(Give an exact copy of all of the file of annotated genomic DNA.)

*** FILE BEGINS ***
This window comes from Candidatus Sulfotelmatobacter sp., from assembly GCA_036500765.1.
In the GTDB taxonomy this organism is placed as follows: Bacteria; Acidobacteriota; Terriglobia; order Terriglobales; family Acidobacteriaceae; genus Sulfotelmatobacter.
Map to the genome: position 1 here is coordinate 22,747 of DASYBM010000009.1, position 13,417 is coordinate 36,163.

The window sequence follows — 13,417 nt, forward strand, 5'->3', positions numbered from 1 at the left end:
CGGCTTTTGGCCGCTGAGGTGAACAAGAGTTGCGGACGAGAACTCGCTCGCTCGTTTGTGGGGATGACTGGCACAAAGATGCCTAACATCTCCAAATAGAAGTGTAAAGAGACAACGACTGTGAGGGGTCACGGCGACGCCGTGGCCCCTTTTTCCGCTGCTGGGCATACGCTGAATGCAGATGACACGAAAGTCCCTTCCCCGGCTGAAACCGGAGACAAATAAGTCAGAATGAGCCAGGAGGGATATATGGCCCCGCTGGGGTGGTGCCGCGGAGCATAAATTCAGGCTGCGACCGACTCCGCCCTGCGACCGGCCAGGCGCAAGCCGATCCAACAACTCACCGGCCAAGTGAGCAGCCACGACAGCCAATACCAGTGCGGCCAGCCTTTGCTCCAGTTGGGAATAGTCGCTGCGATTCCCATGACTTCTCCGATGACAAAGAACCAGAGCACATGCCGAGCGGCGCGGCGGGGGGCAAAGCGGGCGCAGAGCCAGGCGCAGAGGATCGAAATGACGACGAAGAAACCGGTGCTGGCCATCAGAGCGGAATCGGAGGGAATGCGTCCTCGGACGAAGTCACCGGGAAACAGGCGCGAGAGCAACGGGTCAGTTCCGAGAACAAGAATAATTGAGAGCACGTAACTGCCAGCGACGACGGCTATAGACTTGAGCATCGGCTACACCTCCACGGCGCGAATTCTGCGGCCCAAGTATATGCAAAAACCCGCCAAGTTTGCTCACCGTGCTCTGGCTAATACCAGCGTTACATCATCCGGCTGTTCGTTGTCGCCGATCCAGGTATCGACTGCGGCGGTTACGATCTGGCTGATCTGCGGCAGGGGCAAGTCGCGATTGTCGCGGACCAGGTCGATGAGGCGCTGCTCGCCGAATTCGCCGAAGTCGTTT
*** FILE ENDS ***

This window comes from Candidatus Sulfotelmatobacter sp., from assembly GCA_036500765.1.
In the GTDB taxonomy this organism is placed as follows: Bacteria; Acidobacteriota; Terriglobia; order Terriglobales; family Acidobacteriaceae; genus Sulfotelmatobacter.
Map to the genome: position 1 here is coordinate 22,747 of DASYBM010000009.1, position 13,417 is coordinate 36,163.

The window sequence follows — 13,417 nt, forward strand, 5'->3', positions numbered from 1 at the left end:
CGGCTTTTGGCCGCTGAGGTGAACAAGAGTTGCGGACGAGAACTCGCTCGCTCGTTTGTGGGGATGACTGGCACAAAGATGCCTAACATCTCCAAATAGAAGTGTAAAGAGACAACGACTGTGAGGGGTCACGGCGACGCCGTGGCCCCTTTTTCCGCTGCTGGGCATACGCTGAATGCAGATGACACGAAAGTCCCTTCCCCGGCTGAAACCGGAGACAAATAAGTCAGAATGAGCCAGGAGGGATATATGGCCCCGCTGGGGTGGTGCCGCGGAGCATAAATTCAGGCTGCGACCGACTCCGCCCTGCGACCGGCCAGGCGCAAGCCGATCCAACAACTCACCGGCCAAGTGAGCAGCCACGACAGCCAATACCAGTGCGGCCAGCCTTTGCTCCAGTTGGGAATAGTCGCTGCGATTCCCATGACTTCTCCGATGACAAAGAACCAGAGCACATGCCGAGCGGCGCGGCGGGGGGCAAAGCGGGCGCAGAGCCAGGCGCAGAGGATCGAAATGACGACGAAGAAACCGGTGCTGGCCATCAGAGCGGAATCGGAGGGAATGCGTCCTCGGACGAAGTCACCGGGAAACAGGCGCGAGAGCAACGGGTCAGTTCCGAGAACAAGAATAATTGAGAGCACGTAACTGCCAGCGACGACGGCTATAGACTTGAGCATCGGCTACACCTCCACGGCGCGAATTCTGCGGCCCAAGTATATGCAAAAACCCGCCAAGTTTGCTCACCGTGCTCTGGCTAATACCAGCGTTACATCATCCGGCTGTTCGTTGTCGCCGATCCAGGTATCGACTGCGGCGGTTACGATCTGGCTGATCTGCGGCAGGGGCAAGTCGCGATTGTCGCGGACCAGGTCGATGAGGCGCTGCTCGCCGAATTCGCCGAAGTCGTTT